There are some situations in the commodity space which we simply cannot explain right now. Some stocks are defying gravity, even in the face of downgrades and production hurdles, while others cannot avoid the gravitational pull exerted upon them. There is value out there, but with oil prices seeming to fall on a daily basis and refiners turning out to be the big winners in all of the shale drilling taking place right now. We continue to look to the companies with growing production in well positioned plays and we think that the Wattenberg, Permian and Utica shall be winners this year, with the Utica leading the way and Wattenberg close behind.
Commodity prices this morning are as follows:
- Gold: $1583.90/ounce, up by $11.50/ounce
- Silver: $28.96/ounce, up by $0.464/ounce
- Oil: $90.30/barrel, up by $0.18/barrel
- RBOB Gas: $3.1054/gallon, up by $0.0071/gallon
- Natural Gas: $3.568/MMbtu, up by $0.039/MMbtu
Has a bottom finally been put in gold? Probably not, but a relief rally could be due...
Chart courtesy of kitco.com
Oil & Natural Gas
Yesterday saw SandRidge Energy (SD) shares recover a bit, over 6%, as we investors moved back in seeking value after a brokerage came out with positive things to say about one of the trusts (we did not get this research report nor could we find it, however it comes from a reliable source) that SandRidge set up in the Mississippian play. We stated yesterday that we thought investors should stay away from SandRidge at this point because as they move north into Kansas the play gets gassier naturally and we already know what has happened in the oily portion of the southern play so our guess is that the known gassier part of the play will only get gassier as more wells are drilled and a production curve is assembled. Investors could be in for more shifts in reserves and the such so we would prefer that other names be investigated in the Bakken, Utica, Eagle Ford and even Permian. Much better value out there at this point in time.
As we discussed yesterday, GMX Resources (GMXR) had an interesting day. It opened up strongly as investors paid attention to the well result and sunk as the day went on, most likely due to the shift in focus to the missed interest payment and the issues that could lead to. This is becoming a leveraged bet on the Bakken and whether the company can obtain financing to bridge the gap until they have the free cash-flow via operations to pay for their capital expenditures out of pocket. We are usually risk takers and gamblers, but even this throws up warning signs to us and has forced us to stop in our tracks.
Hess (HES) is beginning to look like a company possessing a lot of hidden value and in the near future they will begin to unlock some of that in moves which the company laid out for shareholders yesterday. The company will sell their 1,350 gas stations while also exiting the energy trading and marketing business. The company will also look to monetize their midstream operations in the Bakken, possibly as early as 2015 (although no plan has been given for how this will be accomplished). Shareholders will see 6 new board members named, however none of them are to appease activist investors and are viewed as 'friendlies' to the company. Not all of the calls for change were implemented, but enough were to appease shareholders yesterday as shares rose $2.30 (3.46%) to close at $68.84/share on volume of 10.3 million. This sure looks like a story worth following.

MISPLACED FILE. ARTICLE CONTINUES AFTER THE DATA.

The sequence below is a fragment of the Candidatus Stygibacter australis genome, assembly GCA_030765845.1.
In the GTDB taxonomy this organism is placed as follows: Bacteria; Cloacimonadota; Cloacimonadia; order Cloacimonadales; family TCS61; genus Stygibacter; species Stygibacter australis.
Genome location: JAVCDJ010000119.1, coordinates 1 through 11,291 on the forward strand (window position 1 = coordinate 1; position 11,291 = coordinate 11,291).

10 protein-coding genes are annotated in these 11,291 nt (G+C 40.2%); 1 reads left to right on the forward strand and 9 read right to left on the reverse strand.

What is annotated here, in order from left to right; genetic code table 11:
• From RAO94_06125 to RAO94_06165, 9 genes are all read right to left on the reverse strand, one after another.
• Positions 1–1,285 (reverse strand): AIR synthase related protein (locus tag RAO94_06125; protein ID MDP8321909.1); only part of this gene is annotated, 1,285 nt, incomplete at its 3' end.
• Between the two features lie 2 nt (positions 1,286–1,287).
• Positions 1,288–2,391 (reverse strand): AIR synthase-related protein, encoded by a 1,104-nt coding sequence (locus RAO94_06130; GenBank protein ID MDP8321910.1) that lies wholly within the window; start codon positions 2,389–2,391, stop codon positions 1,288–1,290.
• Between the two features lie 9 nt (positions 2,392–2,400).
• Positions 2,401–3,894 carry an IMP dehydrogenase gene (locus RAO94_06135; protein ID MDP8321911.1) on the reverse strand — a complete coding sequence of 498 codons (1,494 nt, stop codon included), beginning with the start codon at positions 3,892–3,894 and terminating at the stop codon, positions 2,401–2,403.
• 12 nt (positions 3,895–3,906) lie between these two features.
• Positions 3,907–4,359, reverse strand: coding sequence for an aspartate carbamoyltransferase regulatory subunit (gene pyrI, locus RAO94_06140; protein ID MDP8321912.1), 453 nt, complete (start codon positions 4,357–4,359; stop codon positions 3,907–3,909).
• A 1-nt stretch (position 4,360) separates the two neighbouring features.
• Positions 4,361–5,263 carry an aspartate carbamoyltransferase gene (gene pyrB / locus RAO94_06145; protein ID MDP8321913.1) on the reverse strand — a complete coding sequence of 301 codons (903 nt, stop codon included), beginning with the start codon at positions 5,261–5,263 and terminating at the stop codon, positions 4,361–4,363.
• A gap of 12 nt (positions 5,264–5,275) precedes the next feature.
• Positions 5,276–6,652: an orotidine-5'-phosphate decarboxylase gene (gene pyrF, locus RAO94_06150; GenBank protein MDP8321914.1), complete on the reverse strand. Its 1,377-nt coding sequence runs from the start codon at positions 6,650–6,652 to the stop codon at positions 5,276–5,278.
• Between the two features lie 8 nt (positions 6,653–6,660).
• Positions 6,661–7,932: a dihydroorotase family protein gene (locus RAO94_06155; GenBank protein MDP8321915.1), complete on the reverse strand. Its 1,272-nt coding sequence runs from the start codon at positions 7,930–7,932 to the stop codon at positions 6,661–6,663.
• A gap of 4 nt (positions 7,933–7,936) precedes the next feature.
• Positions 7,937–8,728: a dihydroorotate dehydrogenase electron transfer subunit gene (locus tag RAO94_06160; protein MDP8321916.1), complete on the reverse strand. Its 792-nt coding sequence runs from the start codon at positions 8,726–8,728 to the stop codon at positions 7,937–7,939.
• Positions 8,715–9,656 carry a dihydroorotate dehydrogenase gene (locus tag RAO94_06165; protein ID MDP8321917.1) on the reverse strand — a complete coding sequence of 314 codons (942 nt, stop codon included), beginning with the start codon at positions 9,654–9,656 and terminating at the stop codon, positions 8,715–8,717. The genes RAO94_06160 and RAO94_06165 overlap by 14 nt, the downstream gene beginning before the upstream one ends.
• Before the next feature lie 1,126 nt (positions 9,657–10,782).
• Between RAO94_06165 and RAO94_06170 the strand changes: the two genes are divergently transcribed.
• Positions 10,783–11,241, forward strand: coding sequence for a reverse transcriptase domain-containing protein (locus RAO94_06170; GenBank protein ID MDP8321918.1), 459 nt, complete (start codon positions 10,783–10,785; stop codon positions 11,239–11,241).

Chart courtesy of Yahoo Finance,
Yesterday we saw UR-Energy (URG) announce that the court case against them had been dismissed and that they could now proceed along with the construction on their Lost Creek Project (see press release here). We were a bit disappointed in the price action as the shares had trouble moving higher and it now appears to us that $0.80, which was once support, has now become resistance. We continue to watch the uranium companies and especially those in the development phase so we hope to bring more to readers in the next few weeks and months with some takeaways from conversations and emails we have with our contacts in the industry.
Cliffs Natural Resources (CLF) has literally fallen off of a cliff recently and support has been hard to find. Management really dropped the ball here and let shareholders down but that coupled with the need to raise more capital really added to the most recent downfall and now shareholders appear to be in for some Chinese water torture. It has always been our preference to just have the kitchen sink thrown our way and to sift through all of the garbage to see just how bad the situation is and move on from there, however it is depleting to have to get a string of bad news and have constant down days as appears the case here. Even if this is a one quarter phenomenon and the ship gets 'righted' quickly, investors are not giving management the benefit of the doubt at this point and the share price is indicative of this. We have had numerous questions about whether X price was a good entry point recently and our response has been no, it is going lower. As it stands right now every one of those prices was above the current price and if we break through this next level of support it is not unreasonable to think we could retest the lows set during the most recent downturn. The stock closed at $23.78/share yesterday after falling another $1.47, or 5.82%.
Chart courtesy of Yahoo Finance.